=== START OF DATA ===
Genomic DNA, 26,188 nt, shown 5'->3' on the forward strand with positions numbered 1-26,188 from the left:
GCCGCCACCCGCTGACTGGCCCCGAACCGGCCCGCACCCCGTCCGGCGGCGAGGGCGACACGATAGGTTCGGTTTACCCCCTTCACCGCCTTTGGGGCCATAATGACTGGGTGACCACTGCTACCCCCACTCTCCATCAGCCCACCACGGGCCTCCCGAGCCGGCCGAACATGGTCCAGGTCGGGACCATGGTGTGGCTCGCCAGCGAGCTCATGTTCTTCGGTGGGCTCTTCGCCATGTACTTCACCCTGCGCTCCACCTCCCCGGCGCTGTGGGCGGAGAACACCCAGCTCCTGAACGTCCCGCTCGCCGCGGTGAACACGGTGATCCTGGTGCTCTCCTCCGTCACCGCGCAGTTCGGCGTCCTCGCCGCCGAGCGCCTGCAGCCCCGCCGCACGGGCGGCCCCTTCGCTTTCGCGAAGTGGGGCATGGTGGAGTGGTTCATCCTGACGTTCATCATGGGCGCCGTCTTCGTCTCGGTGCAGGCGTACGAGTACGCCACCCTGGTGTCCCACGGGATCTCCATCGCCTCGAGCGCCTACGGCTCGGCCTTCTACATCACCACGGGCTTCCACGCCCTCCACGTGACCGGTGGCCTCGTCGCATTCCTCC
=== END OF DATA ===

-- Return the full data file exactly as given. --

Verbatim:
Genomic DNA, 26,188 nt, shown 5'->3' on the forward strand with positions numbered 1-26,188 from the left:
GCCGCCACCCGCTGACTGGCCCCGAACCGGCCCGCACCCCGTCCGGCGGCGAGGGCGACACGATAGGTTCGGTTTACCCCCTTCACCGCCTTTGGGGCCATAATGACTGGGTGACCACTGCTACCCCCACTCTCCATCAGCCCACCACGGGCCTCCCGAGCCGGCCGAACATGGTCCAGGTCGGGACCATGGTGTGGCTCGCCAGCGAGCTCATGTTCTTCGGTGGGCTCTTCGCCATGTACTTCACCCTGCGCTCCACCTCCCCGGCGCTGTGGGCGGAGAACACCCAGCTCCTGAACGTCCCGCTCGCCGCGGTGAACACGGTGATCCTGGTGCTCTCCTCCGTCACCGCGCAGTTCGGCGTCCTCGCCGCCGAGCGCCTGCAGCCCCGCCGCACGGGCGGCCCCTTCGCTTTCGCGAAGTGGGGCATGGTGGAGTGGTTCATCCTGACGTTCATCATGGGCGCCGTCTTCGTCTCGGTGCAGGCGTACGAGTACGCCACCCTGGTGTCCCACGGGATCTCCATCGCCTCGAGCGCCTACGGCTCGGCCTTCTACATCACCACGGGCTTCCACGCCCTCCACGTGACCGGTGGCCTCGTCGCATTCCTCC